Have signs of fan support in Tamaqua grown too large for the Tamaqua Area School District?

On Monday, the district decided to crack down on a large, temporary display backing the Tamaqua Blue Raiders, signage engineered by a community resident who routinely volunteers on behalf of the town, school and its sports teams.

Justin Startzel, 24, is a well-known 2009 TAHS alumnus and community organizer who promotes esprit de corps. But yesterday, he was ordered by school district officials to remove signage he erected Saturday on Stadium Hill.

Startzel had placed similar signage at the same place last year, something he does after first checking with school cheerleaders and the Tamaqua Area Football Boosters Association (TAFB).

The sudden change in mood by the district has Startzel saddened and puzzled, especially after he received a phone call on Monday ordering him to dismantle the large RAIDERS display. It was a phone call that traveled through several channels.

The request, he said, originated at the school, with a call from Mike Hromyak, athletic director, to TAFB President Patty Skripko. Skripko then called Startzel to relay the message.

"According to Carol Makuta, the signs are too big," said Startzel. "She said nothing was done before of this magnitude. But that's not so. We had the 'We Are Big Blue' signs up last year and they were the same."

Makuta serves as district superintendent.

The district reportedly threatened to remove the sign by the end of the day Monday if Startzel didn't take it down.

"I'm afraid they'll have me arrested," Startzel told the TIMES NEWS.

Startzel has been battling a health issue recently and wasn't feeling well. He took time during the afternoon to see his family doctor before meeting with the TIMES NEWS.

As for the sign, Startzel said he followed the same procedure as last year and had encountered no problems in 2012.

"I'm not doing this to step on anyone's toes," he said. "We did follow protocol. The cheerleaders weren't going to decorate the hill. They're going to do the stadium and press box, and they're going to paint the store windows. They even commented on how nice this looks, and the football players want it here, too."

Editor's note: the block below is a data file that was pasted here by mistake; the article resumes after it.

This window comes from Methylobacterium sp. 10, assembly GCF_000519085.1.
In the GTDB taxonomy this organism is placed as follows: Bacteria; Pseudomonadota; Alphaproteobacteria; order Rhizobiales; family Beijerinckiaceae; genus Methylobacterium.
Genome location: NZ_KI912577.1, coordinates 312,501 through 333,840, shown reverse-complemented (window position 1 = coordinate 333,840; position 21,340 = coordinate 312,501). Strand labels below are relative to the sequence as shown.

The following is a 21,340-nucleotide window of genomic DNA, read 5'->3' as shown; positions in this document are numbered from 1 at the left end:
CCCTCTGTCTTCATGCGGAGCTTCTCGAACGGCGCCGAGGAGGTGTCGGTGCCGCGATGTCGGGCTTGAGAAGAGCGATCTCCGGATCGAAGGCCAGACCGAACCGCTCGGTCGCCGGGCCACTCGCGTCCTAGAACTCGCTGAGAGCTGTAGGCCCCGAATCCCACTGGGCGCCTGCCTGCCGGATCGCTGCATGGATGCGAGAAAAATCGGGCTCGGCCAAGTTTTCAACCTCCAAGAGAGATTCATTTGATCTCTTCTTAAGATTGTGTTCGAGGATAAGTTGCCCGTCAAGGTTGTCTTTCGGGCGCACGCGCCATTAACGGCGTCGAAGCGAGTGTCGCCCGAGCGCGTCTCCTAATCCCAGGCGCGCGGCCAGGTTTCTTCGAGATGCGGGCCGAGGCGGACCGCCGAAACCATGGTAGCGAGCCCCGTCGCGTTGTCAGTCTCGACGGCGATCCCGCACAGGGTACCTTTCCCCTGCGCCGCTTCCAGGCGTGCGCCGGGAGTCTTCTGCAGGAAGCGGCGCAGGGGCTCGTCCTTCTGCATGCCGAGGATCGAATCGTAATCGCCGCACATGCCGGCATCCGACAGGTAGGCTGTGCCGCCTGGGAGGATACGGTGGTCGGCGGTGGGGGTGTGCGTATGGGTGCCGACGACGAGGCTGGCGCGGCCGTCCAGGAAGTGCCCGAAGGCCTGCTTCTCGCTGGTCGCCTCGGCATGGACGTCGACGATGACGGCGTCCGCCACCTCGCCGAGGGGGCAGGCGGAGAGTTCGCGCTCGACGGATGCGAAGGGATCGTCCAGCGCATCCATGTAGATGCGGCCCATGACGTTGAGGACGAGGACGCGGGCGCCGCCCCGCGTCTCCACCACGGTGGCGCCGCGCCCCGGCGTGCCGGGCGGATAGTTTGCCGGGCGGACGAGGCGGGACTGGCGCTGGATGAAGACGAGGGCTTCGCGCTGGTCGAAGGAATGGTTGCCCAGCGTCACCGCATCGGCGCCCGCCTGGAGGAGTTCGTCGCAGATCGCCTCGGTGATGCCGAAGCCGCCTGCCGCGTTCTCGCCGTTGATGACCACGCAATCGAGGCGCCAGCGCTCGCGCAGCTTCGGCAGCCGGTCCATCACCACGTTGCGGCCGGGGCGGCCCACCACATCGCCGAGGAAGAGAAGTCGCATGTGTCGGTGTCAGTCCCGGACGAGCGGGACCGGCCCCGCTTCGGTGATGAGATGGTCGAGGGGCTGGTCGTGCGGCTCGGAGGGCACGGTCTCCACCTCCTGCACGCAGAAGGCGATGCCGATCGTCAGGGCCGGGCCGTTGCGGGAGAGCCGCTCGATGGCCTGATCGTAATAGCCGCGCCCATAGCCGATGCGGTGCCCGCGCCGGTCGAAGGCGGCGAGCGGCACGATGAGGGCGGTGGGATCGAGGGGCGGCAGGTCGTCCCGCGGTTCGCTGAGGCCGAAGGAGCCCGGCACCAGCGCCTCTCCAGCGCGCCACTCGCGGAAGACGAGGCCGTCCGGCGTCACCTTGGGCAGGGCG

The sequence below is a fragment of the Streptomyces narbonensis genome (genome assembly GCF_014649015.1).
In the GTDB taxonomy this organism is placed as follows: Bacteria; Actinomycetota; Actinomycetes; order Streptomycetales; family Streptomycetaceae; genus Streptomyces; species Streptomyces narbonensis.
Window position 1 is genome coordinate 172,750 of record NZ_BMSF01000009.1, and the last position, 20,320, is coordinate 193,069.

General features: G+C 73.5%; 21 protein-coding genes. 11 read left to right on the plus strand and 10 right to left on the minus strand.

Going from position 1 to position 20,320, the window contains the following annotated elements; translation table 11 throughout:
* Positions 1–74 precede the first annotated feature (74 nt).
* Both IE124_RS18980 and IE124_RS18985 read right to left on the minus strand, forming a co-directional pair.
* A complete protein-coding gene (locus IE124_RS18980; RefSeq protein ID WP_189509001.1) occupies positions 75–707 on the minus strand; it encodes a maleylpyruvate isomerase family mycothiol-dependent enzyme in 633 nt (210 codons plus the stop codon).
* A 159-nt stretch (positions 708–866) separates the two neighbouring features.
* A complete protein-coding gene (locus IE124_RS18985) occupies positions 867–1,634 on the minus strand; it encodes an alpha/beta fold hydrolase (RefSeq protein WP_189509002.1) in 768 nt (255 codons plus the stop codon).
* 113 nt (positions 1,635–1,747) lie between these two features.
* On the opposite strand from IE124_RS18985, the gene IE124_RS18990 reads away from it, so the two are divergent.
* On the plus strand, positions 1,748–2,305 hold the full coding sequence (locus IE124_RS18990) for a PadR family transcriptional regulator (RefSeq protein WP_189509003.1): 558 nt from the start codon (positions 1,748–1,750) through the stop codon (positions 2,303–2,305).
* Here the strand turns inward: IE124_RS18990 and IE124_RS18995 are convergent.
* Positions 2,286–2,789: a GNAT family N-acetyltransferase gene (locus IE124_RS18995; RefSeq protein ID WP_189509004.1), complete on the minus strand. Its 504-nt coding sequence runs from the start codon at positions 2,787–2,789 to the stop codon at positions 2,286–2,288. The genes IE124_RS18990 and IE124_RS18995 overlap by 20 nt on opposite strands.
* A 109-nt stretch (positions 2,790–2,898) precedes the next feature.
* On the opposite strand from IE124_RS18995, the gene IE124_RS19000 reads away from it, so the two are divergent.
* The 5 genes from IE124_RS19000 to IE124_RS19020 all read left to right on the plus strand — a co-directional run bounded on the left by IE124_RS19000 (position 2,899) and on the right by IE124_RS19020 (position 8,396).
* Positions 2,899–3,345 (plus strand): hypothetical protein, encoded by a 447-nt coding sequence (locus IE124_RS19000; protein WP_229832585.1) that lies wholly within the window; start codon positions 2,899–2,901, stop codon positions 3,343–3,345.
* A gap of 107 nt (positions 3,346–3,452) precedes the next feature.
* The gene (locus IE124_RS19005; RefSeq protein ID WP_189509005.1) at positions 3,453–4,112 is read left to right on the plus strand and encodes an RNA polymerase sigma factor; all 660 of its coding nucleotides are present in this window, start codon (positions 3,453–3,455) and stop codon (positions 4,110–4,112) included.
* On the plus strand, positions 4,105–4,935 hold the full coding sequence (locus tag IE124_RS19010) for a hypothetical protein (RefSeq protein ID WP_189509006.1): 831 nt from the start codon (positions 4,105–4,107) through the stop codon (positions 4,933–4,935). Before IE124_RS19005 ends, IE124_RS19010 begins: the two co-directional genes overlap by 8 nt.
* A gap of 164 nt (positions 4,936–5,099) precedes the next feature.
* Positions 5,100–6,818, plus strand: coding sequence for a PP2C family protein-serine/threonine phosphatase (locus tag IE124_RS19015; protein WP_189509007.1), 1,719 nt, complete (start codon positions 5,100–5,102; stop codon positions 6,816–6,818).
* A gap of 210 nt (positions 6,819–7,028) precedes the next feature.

Throughout the day, word spread like wildfire via social media networks, and a petition garnered 80 signatures in just an hour or two.

Both Hromyak and Makuta could not be reached for comment. Callers who contacted the TASD administration building were reportedly told that "the issue will be resolved at the regular school board meeting on Tuesday."

Many said they will attend the meeting to voice displeasure about the district's response to the gesture of community pride.

Startzel spent several days creating the large RAIDERS sign, carving out seven letters that stand four feet wide and eight feet high.

He chose a size he felt would optimize visibility as one traverses Stadium Hill. He was assisted in the project by the Tamaqua Area Raider Eagle mascot Tyler Calkins, 17, and TAHS senior James Jackowski, 18.

The three then cut brush and cleared branches in the woods along Stadium Hill to make space for the sign.

"I was in tears over this," Startzel said. "I'm doing something good and I'm being attacked for it."

Others were upset to see something positive turn negative all for reasons unclear.

"We want these signs to be up for when the kids go back to school and for Meet the Raiders Night. These signs shouldn't be taken down," said resident Michele Mehallic, who disagrees with the school's position.

"At other schools, they wish they had someone like him," she said, referring to Startzel and his enthusiasm.

Mehallic's father, Bill Jones, transported the oversized letters to the site on the back of his pickup truck on Saturday to help the young men with the project.

According to Tamaqua Borough officials, the section of Stadium Hill where the sign is placed is TASD property.

Last year, Startzel also placed about 25 large painted Raider Pride wooden signs throughout the town on borough property, and tied ribbons to poles or parking meters, and painted store windows. Tamaqua Borough is very cooperative, Startzel said, as are businesses and property owners. And so was the school district until now, he says.

Kevin Steigerwalt, borough manager, is familiar with the fall sports signs done by Startzel.

"He asks permission before he does it," said Steigerwalt.

The borough asks that such signs be removed when no longer needed, something Startzel does.

Startzel also coordinated an October 2012 community pep rally prior to the Tamaqua-Marian football game in honor of undefeated Tamaqua. The event drew 700 fans to Depot Square Park. The Tamaqua Blue Raiders went on to finish with a perfect 10-0 league record and the Anthracite League Championship.

Startzel wants to continue that momentum into 2013. But he says he never expected school administration to become a roadblock.

The Tamaqua Area School Board will meet tonight at 7:30 p.m. in the Large Group Instruction Room inside Tamaqua Area Middle School.

The meeting is open to the public.